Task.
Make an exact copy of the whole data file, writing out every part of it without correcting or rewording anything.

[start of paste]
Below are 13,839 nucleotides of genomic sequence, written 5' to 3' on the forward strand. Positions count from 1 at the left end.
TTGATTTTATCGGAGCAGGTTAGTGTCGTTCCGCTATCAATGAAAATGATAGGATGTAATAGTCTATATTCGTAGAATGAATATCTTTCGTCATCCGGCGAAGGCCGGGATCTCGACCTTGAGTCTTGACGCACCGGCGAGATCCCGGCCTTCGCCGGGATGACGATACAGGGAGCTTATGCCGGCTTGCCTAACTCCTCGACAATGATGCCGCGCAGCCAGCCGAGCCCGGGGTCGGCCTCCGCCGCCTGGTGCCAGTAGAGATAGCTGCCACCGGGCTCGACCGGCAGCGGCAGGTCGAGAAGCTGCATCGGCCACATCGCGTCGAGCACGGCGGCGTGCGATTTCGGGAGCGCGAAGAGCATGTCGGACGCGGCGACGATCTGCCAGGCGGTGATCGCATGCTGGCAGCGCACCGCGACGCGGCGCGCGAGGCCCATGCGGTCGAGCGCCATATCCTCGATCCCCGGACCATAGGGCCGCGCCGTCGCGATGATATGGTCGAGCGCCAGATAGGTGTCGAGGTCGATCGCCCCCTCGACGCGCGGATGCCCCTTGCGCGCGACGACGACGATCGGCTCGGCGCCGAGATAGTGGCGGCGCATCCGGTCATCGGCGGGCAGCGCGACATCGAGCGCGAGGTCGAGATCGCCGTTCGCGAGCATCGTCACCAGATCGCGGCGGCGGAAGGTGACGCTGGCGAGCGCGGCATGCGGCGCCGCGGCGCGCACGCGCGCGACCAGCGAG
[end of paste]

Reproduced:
Below are 13,839 nucleotides of genomic sequence, written 5' to 3' on the forward strand. Positions count from 1 at the left end.
TTGATTTTATCGGAGCAGGTTAGTGTCGTTCCGCTATCAATGAAAATGATAGGATGTAATAGTCTATATTCGTAGAATGAATATCTTTCGTCATCCGGCGAAGGCCGGGATCTCGACCTTGAGTCTTGACGCACCGGCGAGATCCCGGCCTTCGCCGGGATGACGATACAGGGAGCTTATGCCGGCTTGCCTAACTCCTCGACAATGATGCCGCGCAGCCAGCCGAGCCCGGGGTCGGCCTCCGCCGCCTGGTGCCAGTAGAGATAGCTGCCACCGGGCTCGACCGGCAGCGGCAGGTCGAGAAGCTGCATCGGCCACATCGCGTCGAGCACGGCGGCGTGCGATTTCGGGAGCGCGAAGAGCATGTCGGACGCGGCGACGATCTGCCAGGCGGTGATCGCATGCTGGCAGCGCACCGCGACGCGGCGCGCGAGGCCCATGCGGTCGAGCGCCATATCCTCGATCCCCGGACCATAGGGCCGCGCCGTCGCGATGATATGGTCGAGCGCCAGATAGGTGTCGAGGTCGATCGCCCCCTCGACGCGCGGATGCCCCTTGCGCGCGACGACGACGATCGGCTCGGCGCCGAGATAGTGGCGGCGCATCCGGTCATCGGCGGGCAGCGCGACATCGAGCGCGAGGTCGAGATCGCCGTTCGCGAGCATCGTCACCAGATCGCGGCGGCGGAAGGTGACGCTGGCGAGCGCGGCATGCGGCGCCGCGGCGCGCACGCGCGCGACCAGCGAG